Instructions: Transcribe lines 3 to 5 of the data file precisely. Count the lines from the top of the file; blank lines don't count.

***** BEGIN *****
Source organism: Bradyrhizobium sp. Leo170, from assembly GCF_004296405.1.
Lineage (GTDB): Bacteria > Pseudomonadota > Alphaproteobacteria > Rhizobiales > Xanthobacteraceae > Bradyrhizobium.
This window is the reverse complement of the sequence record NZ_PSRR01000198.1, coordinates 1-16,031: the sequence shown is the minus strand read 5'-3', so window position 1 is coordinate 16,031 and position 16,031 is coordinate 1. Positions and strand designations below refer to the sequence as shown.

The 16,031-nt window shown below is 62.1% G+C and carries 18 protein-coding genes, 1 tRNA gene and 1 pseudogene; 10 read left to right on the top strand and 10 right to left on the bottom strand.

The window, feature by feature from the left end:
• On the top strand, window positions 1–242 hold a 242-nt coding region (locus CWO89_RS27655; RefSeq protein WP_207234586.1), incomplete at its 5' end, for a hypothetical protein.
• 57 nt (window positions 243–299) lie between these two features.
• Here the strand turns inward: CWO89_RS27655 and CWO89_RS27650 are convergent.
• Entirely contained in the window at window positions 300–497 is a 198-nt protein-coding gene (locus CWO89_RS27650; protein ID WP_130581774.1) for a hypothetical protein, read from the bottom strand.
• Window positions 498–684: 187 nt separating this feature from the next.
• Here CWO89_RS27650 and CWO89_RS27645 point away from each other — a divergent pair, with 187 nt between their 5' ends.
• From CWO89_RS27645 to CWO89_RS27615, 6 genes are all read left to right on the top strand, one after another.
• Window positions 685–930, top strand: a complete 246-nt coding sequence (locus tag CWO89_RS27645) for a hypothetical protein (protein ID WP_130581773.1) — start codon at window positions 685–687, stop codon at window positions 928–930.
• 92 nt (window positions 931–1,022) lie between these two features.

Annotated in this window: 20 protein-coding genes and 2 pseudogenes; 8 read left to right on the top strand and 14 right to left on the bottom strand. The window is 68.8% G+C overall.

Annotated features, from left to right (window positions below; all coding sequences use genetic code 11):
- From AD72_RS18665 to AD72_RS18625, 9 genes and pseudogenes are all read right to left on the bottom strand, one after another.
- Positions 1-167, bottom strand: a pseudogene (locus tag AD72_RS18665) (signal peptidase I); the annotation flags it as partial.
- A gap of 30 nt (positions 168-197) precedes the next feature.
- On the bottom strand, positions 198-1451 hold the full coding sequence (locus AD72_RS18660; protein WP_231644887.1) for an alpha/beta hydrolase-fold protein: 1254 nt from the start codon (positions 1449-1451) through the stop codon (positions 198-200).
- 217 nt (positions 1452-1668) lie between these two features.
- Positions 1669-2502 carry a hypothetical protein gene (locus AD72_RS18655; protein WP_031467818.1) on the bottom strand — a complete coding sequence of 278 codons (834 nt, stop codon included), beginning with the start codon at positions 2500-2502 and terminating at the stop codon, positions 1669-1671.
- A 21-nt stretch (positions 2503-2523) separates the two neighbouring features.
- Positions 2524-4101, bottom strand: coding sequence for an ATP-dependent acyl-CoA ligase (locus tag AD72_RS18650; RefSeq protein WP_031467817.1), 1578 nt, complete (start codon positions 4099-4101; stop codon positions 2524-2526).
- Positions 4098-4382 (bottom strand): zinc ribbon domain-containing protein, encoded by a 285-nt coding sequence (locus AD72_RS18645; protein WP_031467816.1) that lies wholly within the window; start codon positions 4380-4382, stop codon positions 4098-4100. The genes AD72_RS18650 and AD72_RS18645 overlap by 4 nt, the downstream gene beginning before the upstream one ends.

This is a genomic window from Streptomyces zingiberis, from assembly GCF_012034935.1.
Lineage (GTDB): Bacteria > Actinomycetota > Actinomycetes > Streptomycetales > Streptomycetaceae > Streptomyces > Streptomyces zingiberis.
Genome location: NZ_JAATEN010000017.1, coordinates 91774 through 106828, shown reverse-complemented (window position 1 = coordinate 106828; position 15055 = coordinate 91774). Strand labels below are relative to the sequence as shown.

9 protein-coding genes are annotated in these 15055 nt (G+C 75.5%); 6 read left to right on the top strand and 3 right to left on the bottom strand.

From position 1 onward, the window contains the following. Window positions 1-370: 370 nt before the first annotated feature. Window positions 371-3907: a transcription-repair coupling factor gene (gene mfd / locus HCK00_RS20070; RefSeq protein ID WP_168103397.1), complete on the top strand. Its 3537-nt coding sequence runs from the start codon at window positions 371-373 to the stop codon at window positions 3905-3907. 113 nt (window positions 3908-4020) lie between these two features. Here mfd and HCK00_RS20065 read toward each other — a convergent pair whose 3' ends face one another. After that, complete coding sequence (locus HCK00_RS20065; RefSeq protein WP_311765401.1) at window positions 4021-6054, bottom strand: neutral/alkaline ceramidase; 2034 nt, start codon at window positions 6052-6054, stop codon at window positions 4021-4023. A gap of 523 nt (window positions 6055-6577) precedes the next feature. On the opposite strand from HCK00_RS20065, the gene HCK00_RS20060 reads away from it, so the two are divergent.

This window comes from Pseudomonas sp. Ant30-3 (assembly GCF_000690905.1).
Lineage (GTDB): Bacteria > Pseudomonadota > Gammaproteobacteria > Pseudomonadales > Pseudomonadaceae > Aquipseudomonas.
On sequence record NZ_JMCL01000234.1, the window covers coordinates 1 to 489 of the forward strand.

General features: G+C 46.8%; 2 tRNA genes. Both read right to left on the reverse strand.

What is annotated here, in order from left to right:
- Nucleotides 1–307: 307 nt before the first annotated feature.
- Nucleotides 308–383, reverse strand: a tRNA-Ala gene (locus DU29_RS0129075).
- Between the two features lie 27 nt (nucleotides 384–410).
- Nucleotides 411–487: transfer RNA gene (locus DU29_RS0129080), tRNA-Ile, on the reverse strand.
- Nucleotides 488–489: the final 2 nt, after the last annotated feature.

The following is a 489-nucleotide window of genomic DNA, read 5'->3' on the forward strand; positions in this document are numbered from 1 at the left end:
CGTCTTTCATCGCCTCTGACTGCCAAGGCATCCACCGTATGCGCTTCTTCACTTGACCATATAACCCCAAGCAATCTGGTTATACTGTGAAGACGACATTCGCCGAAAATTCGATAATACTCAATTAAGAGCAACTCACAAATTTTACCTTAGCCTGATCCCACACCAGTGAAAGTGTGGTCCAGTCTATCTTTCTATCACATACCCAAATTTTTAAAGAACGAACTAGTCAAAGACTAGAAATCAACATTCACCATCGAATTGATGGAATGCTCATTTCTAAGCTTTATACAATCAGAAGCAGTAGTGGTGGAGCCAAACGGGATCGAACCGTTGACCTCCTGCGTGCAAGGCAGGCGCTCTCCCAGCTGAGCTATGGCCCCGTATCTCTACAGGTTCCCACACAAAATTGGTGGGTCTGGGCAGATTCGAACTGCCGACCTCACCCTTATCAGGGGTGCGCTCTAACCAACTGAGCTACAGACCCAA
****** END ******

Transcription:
This window is the reverse complement of the sequence record NZ_PSRR01000198.1, coordinates 1-16,031: the sequence shown is the minus strand read 5'-3', so window position 1 is coordinate 16,031 and position 16,031 is coordinate 1. Positions and strand designations below refer to the sequence as shown.

The 16,031-nt window shown below is 62.1% G+C and carries 18 protein-coding genes, 1 tRNA gene and 1 pseudogene; 10 read left to right on the top strand and 10 right to left on the bottom strand.

The window, feature by feature from the left end: